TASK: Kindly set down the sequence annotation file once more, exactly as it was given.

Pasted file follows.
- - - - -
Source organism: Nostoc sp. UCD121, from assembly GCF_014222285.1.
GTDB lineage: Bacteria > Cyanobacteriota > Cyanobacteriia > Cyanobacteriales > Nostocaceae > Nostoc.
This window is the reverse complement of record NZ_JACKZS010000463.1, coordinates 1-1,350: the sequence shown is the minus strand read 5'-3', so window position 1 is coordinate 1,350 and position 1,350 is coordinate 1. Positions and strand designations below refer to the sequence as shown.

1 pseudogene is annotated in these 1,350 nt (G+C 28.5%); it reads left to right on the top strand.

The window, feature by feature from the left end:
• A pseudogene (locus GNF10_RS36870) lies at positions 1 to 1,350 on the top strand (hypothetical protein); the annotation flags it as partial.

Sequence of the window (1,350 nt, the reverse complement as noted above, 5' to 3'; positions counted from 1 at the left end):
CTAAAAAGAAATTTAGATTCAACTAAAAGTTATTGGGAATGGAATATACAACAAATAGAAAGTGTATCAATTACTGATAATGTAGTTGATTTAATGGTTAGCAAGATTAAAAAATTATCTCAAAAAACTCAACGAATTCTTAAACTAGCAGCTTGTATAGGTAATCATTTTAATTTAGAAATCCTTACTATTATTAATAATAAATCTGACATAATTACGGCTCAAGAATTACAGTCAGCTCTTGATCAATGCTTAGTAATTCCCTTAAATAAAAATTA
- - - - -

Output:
Source organism: Nostoc sp. UCD121, from assembly GCF_014222285.1.
GTDB lineage: Bacteria > Cyanobacteriota > Cyanobacteriia > Cyanobacteriales > Nostocaceae > Nostoc.
This window is the reverse complement of record NZ_JACKZS010000463.1, coordinates 1-1,350: the sequence shown is the minus strand read 5'-3', so window position 1 is coordinate 1,350 and position 1,350 is coordinate 1. Positions and strand designations below refer to the sequence as shown.

1 pseudogene is annotated in these 1,350 nt (G+C 28.5%); it reads left to right on the top strand.

The window, feature by feature from the left end:
• A pseudogene (locus GNF10_RS36870) lies at positions 1 to 1,350 on the top strand (hypothetical protein); the annotation flags it as partial.

Sequence of the window (1,350 nt, the reverse complement as noted above, 5' to 3'; positions counted from 1 at the left end):
CTAAAAAGAAATTTAGATTCAACTAAAAGTTATTGGGAATGGAATATACAACAAATAGAAAGTGTATCAATTACTGATAATGTAGTTGATTTAATGGTTAGCAAGATTAAAAAATTATCTCAAAAAACTCAACGAATTCTTAAACTAGCAGCTTGTATAGGTAATCATTTTAATTTAGAAATCCTTACTATTATTAATAATAAATCTGACATAATTACGGCTCAAGAATTACAGTCAGCTCTTGATCAATGCTTAGTAATTCCCTTAAATAAAAATTA